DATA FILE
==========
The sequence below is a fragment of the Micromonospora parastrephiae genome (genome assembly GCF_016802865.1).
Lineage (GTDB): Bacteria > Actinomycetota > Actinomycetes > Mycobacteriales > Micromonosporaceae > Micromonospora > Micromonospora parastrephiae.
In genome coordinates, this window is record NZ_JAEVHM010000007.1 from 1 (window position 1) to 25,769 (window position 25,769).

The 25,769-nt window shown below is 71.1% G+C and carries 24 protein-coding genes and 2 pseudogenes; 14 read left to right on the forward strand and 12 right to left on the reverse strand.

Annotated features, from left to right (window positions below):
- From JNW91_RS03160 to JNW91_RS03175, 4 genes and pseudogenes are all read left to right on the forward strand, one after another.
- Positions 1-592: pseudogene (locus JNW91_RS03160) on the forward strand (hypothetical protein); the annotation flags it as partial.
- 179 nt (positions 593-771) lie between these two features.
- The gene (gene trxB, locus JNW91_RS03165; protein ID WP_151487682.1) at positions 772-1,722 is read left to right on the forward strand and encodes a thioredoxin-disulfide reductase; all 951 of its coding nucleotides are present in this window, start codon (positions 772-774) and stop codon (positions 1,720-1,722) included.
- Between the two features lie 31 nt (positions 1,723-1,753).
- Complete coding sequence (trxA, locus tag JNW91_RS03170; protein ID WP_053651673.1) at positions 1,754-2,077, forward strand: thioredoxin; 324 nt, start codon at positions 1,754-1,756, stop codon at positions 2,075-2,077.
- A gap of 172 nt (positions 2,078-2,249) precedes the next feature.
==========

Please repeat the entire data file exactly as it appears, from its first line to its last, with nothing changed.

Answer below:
The sequence below is a fragment of the Micromonospora parastrephiae genome (genome assembly GCF_016802865.1).
Lineage (GTDB): Bacteria > Actinomycetota > Actinomycetes > Mycobacteriales > Micromonosporaceae > Micromonospora > Micromonospora parastrephiae.
In genome coordinates, this window is record NZ_JAEVHM010000007.1 from 1 (window position 1) to 25,769 (window position 25,769).

The 25,769-nt window shown below is 71.1% G+C and carries 24 protein-coding genes and 2 pseudogenes; 14 read left to right on the forward strand and 12 right to left on the reverse strand.

Annotated features, from left to right (window positions below):
- From JNW91_RS03160 to JNW91_RS03175, 4 genes and pseudogenes are all read left to right on the forward strand, one after another.
- Positions 1-592: pseudogene (locus JNW91_RS03160) on the forward strand (hypothetical protein); the annotation flags it as partial.
- 179 nt (positions 593-771) lie between these two features.
- The gene (gene trxB, locus JNW91_RS03165; protein ID WP_151487682.1) at positions 772-1,722 is read left to right on the forward strand and encodes a thioredoxin-disulfide reductase; all 951 of its coding nucleotides are present in this window, start codon (positions 772-774) and stop codon (positions 1,720-1,722) included.
- Between the two features lie 31 nt (positions 1,723-1,753).
- Complete coding sequence (trxA, locus tag JNW91_RS03170; protein ID WP_053651673.1) at positions 1,754-2,077, forward strand: thioredoxin; 324 nt, start codon at positions 1,754-1,756, stop codon at positions 2,075-2,077.
- A gap of 172 nt (positions 2,078-2,249) precedes the next feature.